I have little to report. Life in India (or at least at Visthar) is my new normal and I’ve settled in quite nicely. I decided to go with a list format for this post because I really like lists. So here are some things that I’ve grown used to:
Remove shoes before entering your home or someone else’s home
Though it seemed odd at first, it’s the norm here and is considered polite. Here on campus we really only wear shoes outside. Shoes are left outside the door before entering dining halls, classrooms, offices, and bedrooms.
· Watch where your walking
India is home to all sorts of critters that should not be stepped on—large bugs, biting ants, snakes, and geckos. While in cities, it’s best to avoid stepping in substances that you cannot identify.
· Avoid touching other people, books, or bags with your feet
Feet are considered dirty. Should you happen to step on or touch a book or bag (which when associated with school are considered sacred) you should immediately touch your hand to your forehead, which implies that it was unintentional.
· Eat with your hands—but only your right hand
Silverware is not normally used in India. It is much more common to use your hands, or at least your right hand. It is rude and unsanitary to use your left hand as it is reserved for bathroom business. It took a few days to get the hang of eating rice without utensils. The key is to wet down the rice with a sauce and then cup your hand with fingers together to scoop up the rice onto the tips of your fingers. Then push the rice with your thumb from your fingers into your mouth.
· Use your horn while driving
Traffic in India is extremely chaotic, but somehow it works. There are no painted lines, designated parking areas, stop signs, or turning lanes—at least that I’ve seen so far (though I have seen a couple stoplights near MG road/ downtown Bangalore). You communicate to other drivers by honking the horn and they communicate to you by doing the same. How this works—I don’t know. Interestingly, some horns have multiple pitches and they seem to sing a little song.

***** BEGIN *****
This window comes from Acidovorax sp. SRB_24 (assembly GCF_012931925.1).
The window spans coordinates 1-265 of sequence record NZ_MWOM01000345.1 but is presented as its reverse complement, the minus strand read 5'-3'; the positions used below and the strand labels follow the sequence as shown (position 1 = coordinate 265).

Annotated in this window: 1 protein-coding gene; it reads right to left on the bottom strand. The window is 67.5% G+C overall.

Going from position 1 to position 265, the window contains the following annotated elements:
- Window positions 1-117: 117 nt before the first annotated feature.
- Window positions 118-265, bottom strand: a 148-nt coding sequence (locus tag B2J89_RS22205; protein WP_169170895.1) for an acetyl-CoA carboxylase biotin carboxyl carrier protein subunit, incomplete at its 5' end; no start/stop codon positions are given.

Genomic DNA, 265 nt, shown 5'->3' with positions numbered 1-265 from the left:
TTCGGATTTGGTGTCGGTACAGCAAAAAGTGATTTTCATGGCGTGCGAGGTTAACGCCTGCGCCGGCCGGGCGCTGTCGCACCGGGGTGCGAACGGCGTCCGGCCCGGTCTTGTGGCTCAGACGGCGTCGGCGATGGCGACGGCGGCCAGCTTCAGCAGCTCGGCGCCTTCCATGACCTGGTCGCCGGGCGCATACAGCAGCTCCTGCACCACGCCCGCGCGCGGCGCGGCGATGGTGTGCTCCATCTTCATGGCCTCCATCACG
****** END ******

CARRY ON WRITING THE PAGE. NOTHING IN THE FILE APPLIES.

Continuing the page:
· Hand wash and air dry clothes
Washing machines and dryers are not nearly as common in India as they are in the US. We all have a two-gallon bucket that we use to wash our clothes. I generally wash a few articles of clothing everyday or every other day and then hang them on a clothesline to dry all the while hoping that it doesn’t rain.
· Take bucket showers
My two-gallon laundry bucket doubles as my shower bucket. Though I was concerned about bucket showers, they aren’t as bad as they seem. It’s amazing how little water is necessary to be clean—I have never used a full two-gallons. A typical shower head in the US uses two gallons of water every minute. So I probably averaged twenty gallons of water per shower at home.
· Expect the unexpected
Chances are the Internet won’t work or the power goes out or there is a cow in the middle of the road causing a traffic jam and there’s nothing you can do about it so you have to learn to go with the flow.